Waste Framework Directive 2008/98/EC 

This directive establishes the legislative framework for the handling of waste in the European Union. It includes the definition of key concepts such as waste, recovery and disposal and puts in place the essential requirements for the management of waste.

A fit for all solution is not applicable to construction demolition waste

A usual criticism of this directive comes from the divergences in the way it is implemented by Member States, but this point is difficult to solve considering the competence sharing agreed in the European treaties. The definition of end of waste is one of the sources of conflict because, unless a European criterion is established, every Member State is entitled to define them. The EC is discussing the possibility to develop end of waste criteria for the most common waste flows but the resources required and the limited impact in practice is slowing down the process.

Another crucial topic defined in the last revision of the directive is the implementation at European level of a database of product containing substances of very high concern (SVHC) to be available for recyclers and consumers (SCIP database). The initiative is expected to be a solution to the problem of legacy substances in recycled materials, one of the main obstacles for the increase of circularity in the production of goods.

The main concern of the construction products industry is the difficulty to connect the information provided with the product because of the time since the product is installed and the buildings is demolished, the activities in the construction and use phase and the lack of a traceability tool to connect the building, the product and its registry.

This kind of databases only makes sense if properly connected with the delivery of construction products technical information, already covered by the CPR and if properly digitalised and integrated in building logbooks for new products placed on the market. Nevertheless, material flows obtained from demolished buildings will not be reflected in the database. A pragmatic approach for them would be the development of generic waste streams information.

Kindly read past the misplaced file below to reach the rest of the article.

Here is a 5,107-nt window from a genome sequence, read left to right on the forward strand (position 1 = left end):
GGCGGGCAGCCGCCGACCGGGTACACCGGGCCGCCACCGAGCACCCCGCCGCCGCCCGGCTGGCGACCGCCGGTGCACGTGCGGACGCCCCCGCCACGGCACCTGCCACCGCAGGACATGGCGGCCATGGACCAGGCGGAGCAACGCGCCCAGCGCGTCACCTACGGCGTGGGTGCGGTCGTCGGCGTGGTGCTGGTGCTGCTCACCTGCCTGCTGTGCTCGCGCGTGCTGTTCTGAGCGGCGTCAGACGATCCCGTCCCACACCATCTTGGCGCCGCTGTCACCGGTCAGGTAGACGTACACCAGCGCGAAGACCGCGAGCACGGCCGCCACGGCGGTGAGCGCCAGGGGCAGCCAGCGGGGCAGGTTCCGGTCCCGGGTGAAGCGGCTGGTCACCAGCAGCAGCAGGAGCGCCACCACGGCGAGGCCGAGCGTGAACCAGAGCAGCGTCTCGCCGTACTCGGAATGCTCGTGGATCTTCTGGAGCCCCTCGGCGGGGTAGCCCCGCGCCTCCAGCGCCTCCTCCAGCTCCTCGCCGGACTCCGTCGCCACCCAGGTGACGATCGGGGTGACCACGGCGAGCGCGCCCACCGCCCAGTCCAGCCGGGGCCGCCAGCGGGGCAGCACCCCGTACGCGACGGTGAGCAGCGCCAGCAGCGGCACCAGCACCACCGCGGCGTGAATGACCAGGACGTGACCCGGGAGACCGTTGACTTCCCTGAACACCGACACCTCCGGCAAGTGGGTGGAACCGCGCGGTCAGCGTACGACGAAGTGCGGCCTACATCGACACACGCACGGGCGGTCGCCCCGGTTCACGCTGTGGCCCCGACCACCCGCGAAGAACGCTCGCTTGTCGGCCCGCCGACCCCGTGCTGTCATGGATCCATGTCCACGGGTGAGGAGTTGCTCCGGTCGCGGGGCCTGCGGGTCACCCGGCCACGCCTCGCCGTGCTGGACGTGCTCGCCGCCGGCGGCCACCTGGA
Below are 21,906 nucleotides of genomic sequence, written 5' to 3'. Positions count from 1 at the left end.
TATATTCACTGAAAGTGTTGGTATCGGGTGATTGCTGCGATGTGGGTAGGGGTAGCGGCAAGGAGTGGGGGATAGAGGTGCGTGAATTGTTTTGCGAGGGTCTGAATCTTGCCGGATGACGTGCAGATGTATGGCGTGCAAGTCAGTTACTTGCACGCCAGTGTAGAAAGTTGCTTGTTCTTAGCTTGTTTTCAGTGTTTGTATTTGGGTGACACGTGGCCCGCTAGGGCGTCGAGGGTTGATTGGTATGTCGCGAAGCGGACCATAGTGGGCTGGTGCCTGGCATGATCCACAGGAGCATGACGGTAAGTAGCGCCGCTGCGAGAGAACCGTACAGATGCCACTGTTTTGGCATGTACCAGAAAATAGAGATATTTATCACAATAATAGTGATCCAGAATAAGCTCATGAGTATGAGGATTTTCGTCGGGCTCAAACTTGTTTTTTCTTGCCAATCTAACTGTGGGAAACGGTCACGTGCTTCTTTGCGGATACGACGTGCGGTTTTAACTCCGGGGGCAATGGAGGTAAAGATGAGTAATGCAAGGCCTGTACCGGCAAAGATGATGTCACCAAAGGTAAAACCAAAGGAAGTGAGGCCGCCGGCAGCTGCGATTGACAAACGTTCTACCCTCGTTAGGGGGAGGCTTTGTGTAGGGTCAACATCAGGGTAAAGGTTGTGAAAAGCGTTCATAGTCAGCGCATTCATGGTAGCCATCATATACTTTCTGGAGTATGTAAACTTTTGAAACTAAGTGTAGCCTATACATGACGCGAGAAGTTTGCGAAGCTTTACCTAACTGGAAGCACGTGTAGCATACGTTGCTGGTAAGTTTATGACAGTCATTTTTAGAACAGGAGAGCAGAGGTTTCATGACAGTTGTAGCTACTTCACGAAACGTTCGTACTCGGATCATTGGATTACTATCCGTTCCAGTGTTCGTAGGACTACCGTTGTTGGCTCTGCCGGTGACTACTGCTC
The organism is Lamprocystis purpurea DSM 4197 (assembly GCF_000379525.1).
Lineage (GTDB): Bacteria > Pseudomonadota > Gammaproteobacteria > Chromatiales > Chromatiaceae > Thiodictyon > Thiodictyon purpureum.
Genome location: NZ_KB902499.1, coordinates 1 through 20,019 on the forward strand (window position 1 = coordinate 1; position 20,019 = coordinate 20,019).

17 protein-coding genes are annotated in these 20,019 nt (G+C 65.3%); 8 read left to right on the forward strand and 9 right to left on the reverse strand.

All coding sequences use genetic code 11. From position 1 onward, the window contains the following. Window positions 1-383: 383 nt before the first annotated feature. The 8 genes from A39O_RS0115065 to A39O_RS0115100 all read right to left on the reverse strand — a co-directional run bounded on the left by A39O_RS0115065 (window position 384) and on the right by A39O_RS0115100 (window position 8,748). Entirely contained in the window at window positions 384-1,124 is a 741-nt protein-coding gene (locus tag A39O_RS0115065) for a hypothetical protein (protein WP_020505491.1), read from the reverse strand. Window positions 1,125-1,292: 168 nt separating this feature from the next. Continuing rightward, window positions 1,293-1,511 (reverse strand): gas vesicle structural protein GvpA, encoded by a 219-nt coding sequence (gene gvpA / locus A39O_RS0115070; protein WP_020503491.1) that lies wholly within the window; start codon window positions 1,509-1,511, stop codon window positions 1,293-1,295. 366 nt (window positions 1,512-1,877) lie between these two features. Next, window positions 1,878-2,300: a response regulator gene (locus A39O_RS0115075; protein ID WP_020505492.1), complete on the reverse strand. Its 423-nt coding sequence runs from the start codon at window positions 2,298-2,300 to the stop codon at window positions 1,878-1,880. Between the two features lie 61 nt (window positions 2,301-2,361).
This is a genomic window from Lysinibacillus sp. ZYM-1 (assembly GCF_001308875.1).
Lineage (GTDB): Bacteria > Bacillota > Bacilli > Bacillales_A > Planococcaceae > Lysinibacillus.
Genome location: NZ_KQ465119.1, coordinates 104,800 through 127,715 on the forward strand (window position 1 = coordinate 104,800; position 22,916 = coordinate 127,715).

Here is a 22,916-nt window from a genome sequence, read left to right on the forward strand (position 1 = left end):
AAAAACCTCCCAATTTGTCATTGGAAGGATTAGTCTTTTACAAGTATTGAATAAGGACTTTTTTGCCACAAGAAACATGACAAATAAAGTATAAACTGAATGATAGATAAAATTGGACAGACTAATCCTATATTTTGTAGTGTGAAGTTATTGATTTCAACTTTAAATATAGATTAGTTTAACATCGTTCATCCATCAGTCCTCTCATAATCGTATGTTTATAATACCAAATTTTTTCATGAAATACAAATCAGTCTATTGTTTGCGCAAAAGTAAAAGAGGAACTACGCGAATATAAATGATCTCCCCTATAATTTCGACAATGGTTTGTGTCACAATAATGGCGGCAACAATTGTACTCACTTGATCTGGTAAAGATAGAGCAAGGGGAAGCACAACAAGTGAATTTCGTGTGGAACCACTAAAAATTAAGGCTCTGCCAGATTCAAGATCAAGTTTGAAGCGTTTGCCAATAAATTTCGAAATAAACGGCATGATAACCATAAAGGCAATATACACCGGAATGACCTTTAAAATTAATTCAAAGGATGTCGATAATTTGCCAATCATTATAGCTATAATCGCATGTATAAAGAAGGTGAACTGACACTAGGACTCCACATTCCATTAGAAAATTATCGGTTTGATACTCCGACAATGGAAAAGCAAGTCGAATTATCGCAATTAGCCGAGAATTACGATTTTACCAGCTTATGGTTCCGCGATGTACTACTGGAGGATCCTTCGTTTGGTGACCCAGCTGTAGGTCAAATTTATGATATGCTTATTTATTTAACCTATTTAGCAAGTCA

SCIP database is running and manufacturers are obliged to submit notifications related to the products within the scope but it needs to be improved to facilitate the process when dealing with complex products and the registry of product families with identical information or following a worst-case approach.

Manufacturers need to submit the following information to ECHA

ECHA ensures the protection of sensitive information, for example, the links between actors in the same supply chain

Identification of your article

The name, concentration, range and location of the Candidate List Substances present in it

Other information that allows its safe use – notably information to ensure the article is properly managed once it becomes waste

The information in the SCIP database is made publicly available, in particular to waste operators and consumers

ECHA ensures the protection of sensitive information, for example, the links between actors in the same supply chain

Summary of information delivered to the SCIP database by manufacturers